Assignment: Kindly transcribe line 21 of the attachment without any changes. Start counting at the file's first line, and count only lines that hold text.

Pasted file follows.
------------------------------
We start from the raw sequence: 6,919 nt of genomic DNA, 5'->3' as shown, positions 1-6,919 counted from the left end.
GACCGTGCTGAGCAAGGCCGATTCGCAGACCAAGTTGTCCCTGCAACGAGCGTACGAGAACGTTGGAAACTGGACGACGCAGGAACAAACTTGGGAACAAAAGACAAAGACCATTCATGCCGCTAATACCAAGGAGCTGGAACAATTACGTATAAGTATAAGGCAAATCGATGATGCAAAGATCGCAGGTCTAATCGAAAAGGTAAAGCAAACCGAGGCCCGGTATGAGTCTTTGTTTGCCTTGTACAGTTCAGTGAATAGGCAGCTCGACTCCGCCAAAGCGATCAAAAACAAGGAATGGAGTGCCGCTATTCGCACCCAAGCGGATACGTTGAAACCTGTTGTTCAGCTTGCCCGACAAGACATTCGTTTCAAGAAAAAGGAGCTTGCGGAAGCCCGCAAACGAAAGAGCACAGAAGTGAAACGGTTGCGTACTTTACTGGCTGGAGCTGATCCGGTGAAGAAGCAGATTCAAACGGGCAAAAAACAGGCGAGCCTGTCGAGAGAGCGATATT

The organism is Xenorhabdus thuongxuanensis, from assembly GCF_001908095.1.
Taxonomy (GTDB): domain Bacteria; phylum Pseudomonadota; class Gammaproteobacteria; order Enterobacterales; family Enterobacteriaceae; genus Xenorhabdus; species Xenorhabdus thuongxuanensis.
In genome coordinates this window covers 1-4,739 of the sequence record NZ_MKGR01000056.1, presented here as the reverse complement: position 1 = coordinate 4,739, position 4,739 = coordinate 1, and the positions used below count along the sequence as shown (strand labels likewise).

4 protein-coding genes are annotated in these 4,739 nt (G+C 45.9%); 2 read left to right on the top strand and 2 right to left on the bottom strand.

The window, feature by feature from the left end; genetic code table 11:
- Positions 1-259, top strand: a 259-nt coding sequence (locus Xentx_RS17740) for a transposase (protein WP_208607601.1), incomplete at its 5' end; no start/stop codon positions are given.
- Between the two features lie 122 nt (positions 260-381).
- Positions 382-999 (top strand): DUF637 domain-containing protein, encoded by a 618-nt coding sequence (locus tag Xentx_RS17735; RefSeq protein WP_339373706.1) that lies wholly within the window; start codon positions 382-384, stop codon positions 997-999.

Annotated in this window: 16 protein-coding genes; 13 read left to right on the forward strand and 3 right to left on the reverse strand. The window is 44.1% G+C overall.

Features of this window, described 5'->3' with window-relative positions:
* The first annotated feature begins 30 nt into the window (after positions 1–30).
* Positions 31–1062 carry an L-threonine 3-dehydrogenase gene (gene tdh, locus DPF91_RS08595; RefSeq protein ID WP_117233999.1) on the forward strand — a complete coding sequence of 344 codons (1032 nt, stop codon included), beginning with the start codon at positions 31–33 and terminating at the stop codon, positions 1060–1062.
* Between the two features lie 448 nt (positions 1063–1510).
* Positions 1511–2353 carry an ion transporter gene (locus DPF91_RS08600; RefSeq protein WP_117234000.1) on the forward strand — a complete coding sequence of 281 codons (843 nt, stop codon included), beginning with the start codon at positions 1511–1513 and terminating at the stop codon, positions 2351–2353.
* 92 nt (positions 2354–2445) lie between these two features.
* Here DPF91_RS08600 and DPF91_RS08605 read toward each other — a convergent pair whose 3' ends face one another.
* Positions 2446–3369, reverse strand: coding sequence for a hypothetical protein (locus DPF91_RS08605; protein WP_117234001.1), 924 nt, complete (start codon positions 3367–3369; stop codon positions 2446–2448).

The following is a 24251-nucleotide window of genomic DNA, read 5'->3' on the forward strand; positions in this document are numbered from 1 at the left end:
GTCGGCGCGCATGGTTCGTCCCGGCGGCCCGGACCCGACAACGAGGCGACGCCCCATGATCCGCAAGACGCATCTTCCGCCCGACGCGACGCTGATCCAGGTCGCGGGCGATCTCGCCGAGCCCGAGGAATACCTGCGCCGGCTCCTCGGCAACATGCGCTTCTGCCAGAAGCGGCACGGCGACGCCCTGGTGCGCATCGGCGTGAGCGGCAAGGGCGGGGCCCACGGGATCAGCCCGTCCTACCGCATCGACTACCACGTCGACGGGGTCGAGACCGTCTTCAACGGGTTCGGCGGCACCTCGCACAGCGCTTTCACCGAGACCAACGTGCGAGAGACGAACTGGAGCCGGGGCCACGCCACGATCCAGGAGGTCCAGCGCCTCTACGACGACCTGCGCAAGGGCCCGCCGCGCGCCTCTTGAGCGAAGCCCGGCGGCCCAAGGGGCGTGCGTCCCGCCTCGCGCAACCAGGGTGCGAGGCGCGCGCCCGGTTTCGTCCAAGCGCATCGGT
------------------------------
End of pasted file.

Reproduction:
GTCGGCGCGCATGGTTCGTCCCGGCGGCCCGGACCCGACAACGAGGCGACGCCCCATGATCCGCAAGACGCATCTTCCGCCCGACGCGACGCTGATCCAGGTCGCGGGCGATCTCGCCGAGCCCGAGGAATACCTGCGCCGGCTCCTCGGCAACATGCGCTTCTGCCAGAAGCGGCACGGCGACGCCCTGGTGCGCATCGGCGTGAGCGGCAAGGGCGGGGCCCACGGGATCAGCCCGTCCTACCGCATCGACTACCACGTCGACGGGGTCGAGACCGTCTTCAACGGGTTCGGCGGCACCTCGCACAGCGCTTTCACCGAGACCAACGTGCGAGAGACGAACTGGAGCCGGGGCCACGCCACGATCCAGGAGGTCCAGCGCCTCTACGACGACCTGCGCAAGGGCCCGCCGCGCGCCTCTTGAGCGAAGCCCGGCGGCCCAAGGGGCGTGCGTCCCGCCTCGCGCAACCAGGGTGCGAGGCGCGCGCCCGGTTTCGTCCAAGCGCATCGGT